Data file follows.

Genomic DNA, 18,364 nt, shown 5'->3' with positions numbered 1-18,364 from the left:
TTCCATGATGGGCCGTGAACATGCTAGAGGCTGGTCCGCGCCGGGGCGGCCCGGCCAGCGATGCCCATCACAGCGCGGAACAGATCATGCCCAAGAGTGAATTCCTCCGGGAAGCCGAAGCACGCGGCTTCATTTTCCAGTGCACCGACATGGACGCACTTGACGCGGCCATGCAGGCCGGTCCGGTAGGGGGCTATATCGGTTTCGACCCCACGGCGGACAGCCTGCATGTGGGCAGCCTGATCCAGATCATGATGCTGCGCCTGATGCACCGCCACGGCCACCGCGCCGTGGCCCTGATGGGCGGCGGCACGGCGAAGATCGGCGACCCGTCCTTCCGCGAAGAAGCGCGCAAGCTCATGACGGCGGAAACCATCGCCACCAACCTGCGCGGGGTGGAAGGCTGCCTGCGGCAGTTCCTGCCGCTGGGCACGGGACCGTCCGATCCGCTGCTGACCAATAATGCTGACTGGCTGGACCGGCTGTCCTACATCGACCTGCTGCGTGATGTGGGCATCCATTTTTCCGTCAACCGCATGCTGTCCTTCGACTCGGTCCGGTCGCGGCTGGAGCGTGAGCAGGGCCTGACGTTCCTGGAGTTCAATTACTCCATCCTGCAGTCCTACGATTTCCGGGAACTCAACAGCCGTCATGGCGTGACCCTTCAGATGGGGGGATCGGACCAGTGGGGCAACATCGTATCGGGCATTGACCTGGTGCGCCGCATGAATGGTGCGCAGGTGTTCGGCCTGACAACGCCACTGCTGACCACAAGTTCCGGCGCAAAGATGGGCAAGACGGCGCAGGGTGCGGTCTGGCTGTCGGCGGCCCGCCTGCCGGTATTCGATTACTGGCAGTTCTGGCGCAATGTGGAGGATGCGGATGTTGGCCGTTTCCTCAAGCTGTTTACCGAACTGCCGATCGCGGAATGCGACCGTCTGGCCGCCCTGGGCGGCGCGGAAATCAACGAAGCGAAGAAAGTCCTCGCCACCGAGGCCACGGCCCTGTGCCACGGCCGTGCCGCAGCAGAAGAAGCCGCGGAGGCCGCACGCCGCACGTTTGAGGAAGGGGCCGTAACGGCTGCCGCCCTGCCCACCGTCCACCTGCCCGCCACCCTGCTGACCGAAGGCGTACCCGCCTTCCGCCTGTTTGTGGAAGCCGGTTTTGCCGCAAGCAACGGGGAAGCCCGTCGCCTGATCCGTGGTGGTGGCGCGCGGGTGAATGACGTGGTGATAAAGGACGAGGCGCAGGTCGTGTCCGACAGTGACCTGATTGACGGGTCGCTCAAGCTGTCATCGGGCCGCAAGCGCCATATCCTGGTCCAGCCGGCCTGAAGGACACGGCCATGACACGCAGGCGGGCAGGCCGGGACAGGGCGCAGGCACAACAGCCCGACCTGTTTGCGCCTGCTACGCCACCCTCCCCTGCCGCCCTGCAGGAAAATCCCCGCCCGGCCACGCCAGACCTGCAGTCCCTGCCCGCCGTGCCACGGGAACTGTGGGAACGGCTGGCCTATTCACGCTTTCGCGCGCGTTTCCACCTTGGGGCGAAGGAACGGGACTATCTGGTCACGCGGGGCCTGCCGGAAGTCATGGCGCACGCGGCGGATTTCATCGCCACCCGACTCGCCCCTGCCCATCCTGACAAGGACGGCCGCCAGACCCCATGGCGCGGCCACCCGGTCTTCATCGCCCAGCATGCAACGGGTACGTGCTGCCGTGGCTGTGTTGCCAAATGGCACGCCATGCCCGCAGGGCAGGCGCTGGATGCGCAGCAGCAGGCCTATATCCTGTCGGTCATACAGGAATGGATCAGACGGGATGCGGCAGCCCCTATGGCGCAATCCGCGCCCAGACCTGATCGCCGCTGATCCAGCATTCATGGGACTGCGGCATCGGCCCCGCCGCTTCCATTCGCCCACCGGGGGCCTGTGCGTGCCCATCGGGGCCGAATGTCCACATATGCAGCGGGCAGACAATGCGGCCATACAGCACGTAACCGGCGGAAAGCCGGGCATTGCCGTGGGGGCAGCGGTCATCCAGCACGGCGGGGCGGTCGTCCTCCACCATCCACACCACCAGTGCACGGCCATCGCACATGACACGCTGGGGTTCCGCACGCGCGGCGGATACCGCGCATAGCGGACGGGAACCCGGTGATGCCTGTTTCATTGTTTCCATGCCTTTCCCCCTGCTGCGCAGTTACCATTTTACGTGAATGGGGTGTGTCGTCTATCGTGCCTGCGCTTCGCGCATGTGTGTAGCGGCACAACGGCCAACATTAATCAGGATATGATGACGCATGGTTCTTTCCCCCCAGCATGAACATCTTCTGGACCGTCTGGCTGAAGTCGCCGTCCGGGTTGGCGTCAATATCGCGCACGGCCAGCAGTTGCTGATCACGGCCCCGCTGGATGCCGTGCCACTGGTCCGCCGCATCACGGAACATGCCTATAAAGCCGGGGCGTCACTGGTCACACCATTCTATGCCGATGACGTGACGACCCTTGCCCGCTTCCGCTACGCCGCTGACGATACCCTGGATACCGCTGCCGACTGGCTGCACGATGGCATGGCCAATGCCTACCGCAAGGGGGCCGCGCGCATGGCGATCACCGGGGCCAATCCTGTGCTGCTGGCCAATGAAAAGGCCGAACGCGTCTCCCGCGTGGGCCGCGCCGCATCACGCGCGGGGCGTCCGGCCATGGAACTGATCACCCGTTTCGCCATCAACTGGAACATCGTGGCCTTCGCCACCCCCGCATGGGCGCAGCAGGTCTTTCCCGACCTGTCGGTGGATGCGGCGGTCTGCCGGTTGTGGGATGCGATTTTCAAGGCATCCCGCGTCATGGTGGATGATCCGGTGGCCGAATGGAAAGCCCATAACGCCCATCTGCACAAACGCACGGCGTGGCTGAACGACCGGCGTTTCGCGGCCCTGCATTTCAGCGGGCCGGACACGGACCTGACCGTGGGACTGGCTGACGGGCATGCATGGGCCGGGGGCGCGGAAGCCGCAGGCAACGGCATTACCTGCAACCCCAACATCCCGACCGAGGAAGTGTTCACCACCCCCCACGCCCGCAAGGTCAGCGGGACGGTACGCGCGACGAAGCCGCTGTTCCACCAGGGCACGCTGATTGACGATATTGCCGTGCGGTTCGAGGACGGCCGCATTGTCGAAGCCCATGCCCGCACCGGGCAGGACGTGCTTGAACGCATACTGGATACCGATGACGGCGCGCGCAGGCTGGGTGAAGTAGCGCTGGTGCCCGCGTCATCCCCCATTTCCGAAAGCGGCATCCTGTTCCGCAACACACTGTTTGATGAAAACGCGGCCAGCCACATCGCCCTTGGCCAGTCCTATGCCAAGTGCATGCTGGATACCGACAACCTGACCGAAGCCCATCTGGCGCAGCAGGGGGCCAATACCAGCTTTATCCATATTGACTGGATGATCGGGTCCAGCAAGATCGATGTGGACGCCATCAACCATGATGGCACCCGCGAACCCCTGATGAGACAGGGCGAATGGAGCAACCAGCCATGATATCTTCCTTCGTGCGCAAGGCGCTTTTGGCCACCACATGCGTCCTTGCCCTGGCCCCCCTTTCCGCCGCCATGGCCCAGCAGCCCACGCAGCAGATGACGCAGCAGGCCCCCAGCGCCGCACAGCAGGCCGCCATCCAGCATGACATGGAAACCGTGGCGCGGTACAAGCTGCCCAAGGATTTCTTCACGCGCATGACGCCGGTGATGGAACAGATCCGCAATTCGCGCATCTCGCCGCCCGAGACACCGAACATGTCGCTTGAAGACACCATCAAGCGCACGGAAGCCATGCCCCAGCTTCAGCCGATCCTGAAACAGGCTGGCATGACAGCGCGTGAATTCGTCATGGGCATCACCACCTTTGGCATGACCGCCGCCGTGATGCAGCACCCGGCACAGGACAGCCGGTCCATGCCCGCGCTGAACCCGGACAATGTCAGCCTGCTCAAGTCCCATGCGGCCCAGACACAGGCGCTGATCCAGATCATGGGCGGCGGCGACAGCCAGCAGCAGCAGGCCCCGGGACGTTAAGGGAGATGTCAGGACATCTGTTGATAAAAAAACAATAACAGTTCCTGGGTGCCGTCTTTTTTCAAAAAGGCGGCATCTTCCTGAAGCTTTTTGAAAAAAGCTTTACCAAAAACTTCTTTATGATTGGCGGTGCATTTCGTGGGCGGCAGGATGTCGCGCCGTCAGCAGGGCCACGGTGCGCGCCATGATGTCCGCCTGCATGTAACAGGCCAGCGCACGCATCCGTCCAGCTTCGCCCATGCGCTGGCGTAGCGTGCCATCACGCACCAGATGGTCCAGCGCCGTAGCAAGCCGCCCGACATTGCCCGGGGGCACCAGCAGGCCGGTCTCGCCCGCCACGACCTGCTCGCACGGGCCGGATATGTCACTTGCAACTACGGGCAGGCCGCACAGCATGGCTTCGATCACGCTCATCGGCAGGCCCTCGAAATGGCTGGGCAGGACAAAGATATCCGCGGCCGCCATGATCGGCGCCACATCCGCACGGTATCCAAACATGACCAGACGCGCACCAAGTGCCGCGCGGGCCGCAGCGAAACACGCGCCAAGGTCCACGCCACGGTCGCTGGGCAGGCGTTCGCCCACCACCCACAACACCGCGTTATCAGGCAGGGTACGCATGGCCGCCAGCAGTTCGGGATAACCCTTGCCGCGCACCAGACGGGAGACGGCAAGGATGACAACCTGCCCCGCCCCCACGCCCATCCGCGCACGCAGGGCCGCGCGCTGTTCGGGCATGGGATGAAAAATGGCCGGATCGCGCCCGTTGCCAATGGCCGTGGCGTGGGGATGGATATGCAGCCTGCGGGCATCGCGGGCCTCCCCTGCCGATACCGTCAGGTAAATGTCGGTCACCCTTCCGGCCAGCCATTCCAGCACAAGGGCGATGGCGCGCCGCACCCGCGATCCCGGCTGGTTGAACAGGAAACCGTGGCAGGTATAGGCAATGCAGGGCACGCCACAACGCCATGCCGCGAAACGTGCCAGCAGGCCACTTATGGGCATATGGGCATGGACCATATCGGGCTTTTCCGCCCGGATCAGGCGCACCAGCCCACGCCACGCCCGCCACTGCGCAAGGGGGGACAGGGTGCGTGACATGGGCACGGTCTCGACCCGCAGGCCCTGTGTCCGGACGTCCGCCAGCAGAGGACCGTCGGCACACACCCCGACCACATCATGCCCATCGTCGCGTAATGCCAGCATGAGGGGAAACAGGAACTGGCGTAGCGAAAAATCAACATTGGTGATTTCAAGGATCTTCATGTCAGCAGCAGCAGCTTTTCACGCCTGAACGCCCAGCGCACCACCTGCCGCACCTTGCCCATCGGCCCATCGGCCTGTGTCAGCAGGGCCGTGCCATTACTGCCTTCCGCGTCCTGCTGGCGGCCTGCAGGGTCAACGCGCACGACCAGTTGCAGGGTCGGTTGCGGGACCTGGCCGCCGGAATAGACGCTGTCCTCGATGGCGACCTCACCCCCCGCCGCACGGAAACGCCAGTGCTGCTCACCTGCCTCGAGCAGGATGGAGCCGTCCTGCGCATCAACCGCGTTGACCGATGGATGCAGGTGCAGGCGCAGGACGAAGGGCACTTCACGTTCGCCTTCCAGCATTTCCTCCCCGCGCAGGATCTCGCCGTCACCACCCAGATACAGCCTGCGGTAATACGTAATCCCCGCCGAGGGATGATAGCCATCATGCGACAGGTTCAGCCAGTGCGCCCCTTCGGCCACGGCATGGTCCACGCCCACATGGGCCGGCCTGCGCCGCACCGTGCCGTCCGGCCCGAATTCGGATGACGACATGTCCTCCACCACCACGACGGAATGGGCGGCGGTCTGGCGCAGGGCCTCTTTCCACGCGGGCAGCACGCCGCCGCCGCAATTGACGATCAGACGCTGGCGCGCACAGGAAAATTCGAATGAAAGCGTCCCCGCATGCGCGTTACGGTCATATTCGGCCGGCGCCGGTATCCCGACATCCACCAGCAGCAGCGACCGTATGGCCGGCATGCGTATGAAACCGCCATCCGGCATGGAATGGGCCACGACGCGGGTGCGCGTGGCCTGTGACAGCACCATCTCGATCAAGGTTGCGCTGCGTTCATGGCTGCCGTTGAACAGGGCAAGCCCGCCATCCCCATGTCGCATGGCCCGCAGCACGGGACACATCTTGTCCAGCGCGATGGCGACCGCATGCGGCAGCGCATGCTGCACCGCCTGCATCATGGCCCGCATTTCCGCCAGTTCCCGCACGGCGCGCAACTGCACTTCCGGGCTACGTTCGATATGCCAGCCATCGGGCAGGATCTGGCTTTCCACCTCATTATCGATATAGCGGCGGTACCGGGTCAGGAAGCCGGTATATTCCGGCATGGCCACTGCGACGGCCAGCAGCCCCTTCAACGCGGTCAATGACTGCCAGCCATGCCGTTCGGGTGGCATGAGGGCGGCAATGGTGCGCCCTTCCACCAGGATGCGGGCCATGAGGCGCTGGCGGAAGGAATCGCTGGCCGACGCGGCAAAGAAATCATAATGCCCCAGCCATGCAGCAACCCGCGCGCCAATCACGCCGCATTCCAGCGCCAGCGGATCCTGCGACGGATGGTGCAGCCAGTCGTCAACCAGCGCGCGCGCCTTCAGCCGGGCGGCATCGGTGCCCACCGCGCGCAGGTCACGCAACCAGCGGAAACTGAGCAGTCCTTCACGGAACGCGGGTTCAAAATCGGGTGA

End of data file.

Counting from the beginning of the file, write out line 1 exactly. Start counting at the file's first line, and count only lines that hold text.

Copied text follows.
Genomic DNA, 18,364 nt, shown 5'->3' with positions numbered 1-18,364 from the left: